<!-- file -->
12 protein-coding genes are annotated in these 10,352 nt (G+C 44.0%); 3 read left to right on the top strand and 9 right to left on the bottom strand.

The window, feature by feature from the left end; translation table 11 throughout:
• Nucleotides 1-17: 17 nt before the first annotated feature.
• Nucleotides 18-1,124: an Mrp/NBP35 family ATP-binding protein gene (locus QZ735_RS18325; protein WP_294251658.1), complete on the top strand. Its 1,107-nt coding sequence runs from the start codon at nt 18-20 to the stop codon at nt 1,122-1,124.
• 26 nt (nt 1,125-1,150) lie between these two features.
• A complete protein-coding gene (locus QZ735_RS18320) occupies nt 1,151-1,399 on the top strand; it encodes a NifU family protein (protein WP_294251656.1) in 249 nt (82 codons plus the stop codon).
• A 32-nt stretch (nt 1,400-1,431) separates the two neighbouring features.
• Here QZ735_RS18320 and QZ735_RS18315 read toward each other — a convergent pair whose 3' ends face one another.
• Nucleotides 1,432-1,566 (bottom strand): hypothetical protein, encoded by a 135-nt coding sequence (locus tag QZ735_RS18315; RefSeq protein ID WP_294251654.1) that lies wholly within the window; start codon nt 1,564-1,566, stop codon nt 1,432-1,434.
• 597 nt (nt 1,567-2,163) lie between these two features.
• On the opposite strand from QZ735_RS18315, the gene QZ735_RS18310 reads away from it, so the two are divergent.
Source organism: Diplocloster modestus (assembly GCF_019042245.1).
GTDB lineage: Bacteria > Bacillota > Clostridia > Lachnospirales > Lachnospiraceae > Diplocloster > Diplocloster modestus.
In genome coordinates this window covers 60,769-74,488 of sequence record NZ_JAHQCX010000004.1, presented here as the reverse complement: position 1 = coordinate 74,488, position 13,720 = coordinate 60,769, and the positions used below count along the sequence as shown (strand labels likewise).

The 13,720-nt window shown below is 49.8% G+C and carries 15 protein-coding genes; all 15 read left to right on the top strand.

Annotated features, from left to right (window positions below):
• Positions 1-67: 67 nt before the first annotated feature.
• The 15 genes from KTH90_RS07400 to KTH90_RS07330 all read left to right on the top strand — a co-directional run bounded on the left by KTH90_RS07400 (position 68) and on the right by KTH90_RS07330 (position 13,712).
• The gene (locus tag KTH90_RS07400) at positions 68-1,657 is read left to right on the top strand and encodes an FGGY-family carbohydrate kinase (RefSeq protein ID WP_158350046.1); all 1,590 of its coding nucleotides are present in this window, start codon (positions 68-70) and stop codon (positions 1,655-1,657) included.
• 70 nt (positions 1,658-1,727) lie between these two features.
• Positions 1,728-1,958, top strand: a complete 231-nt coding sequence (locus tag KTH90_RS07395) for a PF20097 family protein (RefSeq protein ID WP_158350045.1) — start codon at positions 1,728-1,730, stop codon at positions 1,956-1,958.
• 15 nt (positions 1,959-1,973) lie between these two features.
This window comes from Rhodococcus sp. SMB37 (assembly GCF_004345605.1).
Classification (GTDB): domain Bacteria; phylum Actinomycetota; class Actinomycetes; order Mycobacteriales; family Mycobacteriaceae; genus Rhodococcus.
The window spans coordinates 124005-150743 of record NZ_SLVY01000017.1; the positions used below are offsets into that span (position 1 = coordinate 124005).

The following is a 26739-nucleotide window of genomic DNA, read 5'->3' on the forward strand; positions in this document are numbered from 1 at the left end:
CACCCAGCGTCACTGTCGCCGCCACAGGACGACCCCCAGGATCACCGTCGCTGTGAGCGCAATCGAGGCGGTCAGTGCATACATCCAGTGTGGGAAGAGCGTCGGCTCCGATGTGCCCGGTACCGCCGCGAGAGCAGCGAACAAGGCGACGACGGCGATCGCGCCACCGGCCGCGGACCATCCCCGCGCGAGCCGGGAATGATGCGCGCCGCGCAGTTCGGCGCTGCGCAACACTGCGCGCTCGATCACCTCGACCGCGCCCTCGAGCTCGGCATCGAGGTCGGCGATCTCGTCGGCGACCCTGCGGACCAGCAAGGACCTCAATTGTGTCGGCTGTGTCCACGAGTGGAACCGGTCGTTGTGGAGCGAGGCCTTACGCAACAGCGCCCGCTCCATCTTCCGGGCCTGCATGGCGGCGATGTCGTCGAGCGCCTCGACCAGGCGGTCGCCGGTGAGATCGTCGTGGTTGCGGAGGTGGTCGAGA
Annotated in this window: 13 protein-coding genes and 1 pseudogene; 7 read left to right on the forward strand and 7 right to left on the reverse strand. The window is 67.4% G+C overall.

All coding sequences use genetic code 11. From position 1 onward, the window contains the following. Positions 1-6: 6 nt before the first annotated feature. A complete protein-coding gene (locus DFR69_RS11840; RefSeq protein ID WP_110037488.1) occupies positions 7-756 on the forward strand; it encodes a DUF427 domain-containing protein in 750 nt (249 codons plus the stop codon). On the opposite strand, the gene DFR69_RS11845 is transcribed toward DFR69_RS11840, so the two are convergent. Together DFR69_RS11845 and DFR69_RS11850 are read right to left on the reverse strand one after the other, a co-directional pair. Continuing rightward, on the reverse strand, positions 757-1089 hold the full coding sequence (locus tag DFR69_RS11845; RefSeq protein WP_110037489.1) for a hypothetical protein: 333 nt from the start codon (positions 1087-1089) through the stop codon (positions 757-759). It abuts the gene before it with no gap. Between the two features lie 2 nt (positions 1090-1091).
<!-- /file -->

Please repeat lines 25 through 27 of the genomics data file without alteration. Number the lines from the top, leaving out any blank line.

The window spans coordinates 124005-150743 of record NZ_SLVY01000017.1; the positions used below are offsets into that span (position 1 = coordinate 124005).

The following is a 26739-nucleotide window of genomic DNA, read 5'->3' on the forward strand; positions in this document are numbered from 1 at the left end:
CACCCAGCGTCACTGTCGCCGCCACAGGACGACCCCCAGGATCACCGTCGCTGTGAGCGCAATCGAGGCGGTCAGTGCATACATCCAGTGTGGGAAGAGCGTCGGCTCCGATGTGCCCGGTACCGCCGCGAGAGCAGCGAACAAGGCGACGACGGCGATCGCGCCACCGGCCGCGGACCATCCCCGCGCGAGCCGGGAATGATGCGCGCCGCGCAGTTCGGCGCTGCGCAACACTGCGCGCTCGATCACCTCGACCGCGCCCTCGAGCTCGGCATCGAGGTCGGCGATCTCGTCGGCGACCCTGCGGACCAGCAAGGACCTCAATTGTGTCGGCTGTGTCCACGAGTGGAACCGGTCGTTGTGGAGCGAGGCCTTACGCAACAGCGCCCGCTCCATCTTCCGGGCCTGCATGGCGGCGATGTCGTCGAGCGCCTCGACCAGGCGGTCGCCGGTGAGATCGTCGTGGTTGCGGAGGTGGTCGAGA